Oh, there was also the worst music I have ever heard, music that was so bad I just had to buy it to show everyone just how bad it really was, and a sorry game of twenty questions with Steve, which showcased our differences and revealed we might have been spending too much time together.  For the record steve, thailand is not one of the Asian tigers – tawiain is.

at the end of the day, steve was a good guy and a good friend. and as an intellectual (and boy was he ever one) with his head in the sky, he said and did things to offend.  Looking back on it now, none of it was intentional and I hope I run into him again soon.

That night, despite my reluctance, we checked into a dingy motel offered up by an old lady in the bus terminal. i usually dont follow strangers to motels, but the price was right and nothing in the guide book sounded attractive otherwise. Plus it was me and Steve, and I’, sure we could have taken the old woman if she tried anything shifty.


I was wide eye on my first morning’s walk through Cusco. The streets and buildings were fozen in time, still made out of the same incan and colonial stonework of 500 years past.  The main plaza was a grandious illustration of towering old churches and spanish style buildings with tiny balconies and courtyards lined the streets.

I had heard cusco would be a flush with tourists. steve called it disney world peru, and there were even rumours of a mcdonalds on the central plaza. it was perhaps that my expectations were so low that i was so amazed by the city.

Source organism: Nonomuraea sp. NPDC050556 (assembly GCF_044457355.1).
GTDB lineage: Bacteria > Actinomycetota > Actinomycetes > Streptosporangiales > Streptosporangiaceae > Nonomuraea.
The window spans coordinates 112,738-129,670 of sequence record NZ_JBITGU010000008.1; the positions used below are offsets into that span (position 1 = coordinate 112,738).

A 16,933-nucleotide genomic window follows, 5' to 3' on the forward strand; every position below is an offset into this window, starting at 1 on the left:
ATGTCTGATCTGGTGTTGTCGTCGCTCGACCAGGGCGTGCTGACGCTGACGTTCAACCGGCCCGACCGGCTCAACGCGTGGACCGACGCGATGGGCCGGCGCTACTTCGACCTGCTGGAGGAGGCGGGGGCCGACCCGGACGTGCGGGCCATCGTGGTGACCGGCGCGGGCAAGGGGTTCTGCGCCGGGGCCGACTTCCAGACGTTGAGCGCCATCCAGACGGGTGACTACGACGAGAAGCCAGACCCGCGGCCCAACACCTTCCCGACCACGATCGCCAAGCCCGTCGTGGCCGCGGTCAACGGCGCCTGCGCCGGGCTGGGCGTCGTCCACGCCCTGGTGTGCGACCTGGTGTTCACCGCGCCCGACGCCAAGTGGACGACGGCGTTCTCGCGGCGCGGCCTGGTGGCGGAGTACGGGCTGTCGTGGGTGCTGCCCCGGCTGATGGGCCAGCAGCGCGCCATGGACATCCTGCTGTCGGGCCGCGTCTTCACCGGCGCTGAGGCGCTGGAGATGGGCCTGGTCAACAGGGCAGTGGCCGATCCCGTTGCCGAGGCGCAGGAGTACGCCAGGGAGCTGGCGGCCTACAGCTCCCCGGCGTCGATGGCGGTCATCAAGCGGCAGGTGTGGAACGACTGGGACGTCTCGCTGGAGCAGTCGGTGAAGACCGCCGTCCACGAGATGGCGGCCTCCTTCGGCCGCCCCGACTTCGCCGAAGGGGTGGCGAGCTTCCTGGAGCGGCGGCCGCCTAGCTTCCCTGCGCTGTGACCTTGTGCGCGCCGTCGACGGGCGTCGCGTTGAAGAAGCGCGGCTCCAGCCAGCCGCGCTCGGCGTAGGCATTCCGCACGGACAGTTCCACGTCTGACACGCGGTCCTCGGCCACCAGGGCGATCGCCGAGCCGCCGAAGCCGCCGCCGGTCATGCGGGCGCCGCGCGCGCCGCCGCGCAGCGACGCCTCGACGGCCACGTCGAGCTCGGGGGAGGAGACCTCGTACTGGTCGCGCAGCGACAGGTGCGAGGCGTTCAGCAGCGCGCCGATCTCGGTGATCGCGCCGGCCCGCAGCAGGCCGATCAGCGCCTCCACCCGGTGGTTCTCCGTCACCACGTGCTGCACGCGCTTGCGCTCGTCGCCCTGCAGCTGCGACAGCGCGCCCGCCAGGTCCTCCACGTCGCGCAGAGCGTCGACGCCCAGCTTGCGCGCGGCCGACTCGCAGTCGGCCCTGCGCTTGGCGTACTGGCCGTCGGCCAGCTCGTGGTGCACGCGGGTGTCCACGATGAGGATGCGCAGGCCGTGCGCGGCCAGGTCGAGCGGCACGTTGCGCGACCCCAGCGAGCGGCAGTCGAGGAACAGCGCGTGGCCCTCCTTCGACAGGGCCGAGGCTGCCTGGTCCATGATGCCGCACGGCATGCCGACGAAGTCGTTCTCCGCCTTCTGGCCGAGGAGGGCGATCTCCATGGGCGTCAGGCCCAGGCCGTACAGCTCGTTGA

My first few moments oddly enough were spent in a library. i was up early, and most cafes still seemed to be closed. but i had promised alex some work and i was already a few days a slacker so i set up shop in the only placew i could find open, a quiet, cherry wood library full of peruvian university students.

That whole day would be all about business.  After the library and a pleasant meal to Peruvian music (think South Park), I roamed around, looking for cheap accomodation.  Afterward, it was time to handle the all important business of organizing a Machu Pichhu tour.

Cusco had so many tour agencies though that it was actually impossible (and quiet comical) to choose one out of the hundrerds.  Literally every single storefront was either an eater or a tour operator.  ocassionally there would be an internet cade or an artisan shop too.

i checked out the monely planet recommendations and there prices wereupsurd. the whoel process was boring, and rsoon ran out of the little patience that i have, ao i went with the recommendation of a family friend. the price was less than two hundrerd, there were bikes involved. i was sold.

the rest of the day was spent scrambling for odds n ends for the hike through the jungle as well as a few cocktails to see steve off.  cheers, man.

a look at the quechua of peru

9 Sep

i don’t claim to be an anthropologist, or know anything about the subject really, but i did spend a week in the andes through some unchartered terrority, far away from other tourists, and i did see a way of life that seemed relaitvely unchanged throughout the last milenia.  i’ve come a long way in spanish and can hold my own but there is still a long way to go.  for the locals of the ausangante mountain area, spanish is too a second language and though my guide spoke well, I did not think he was fluent.  And he didn’t always understand what I was saying.  But that all being said, here are some observations: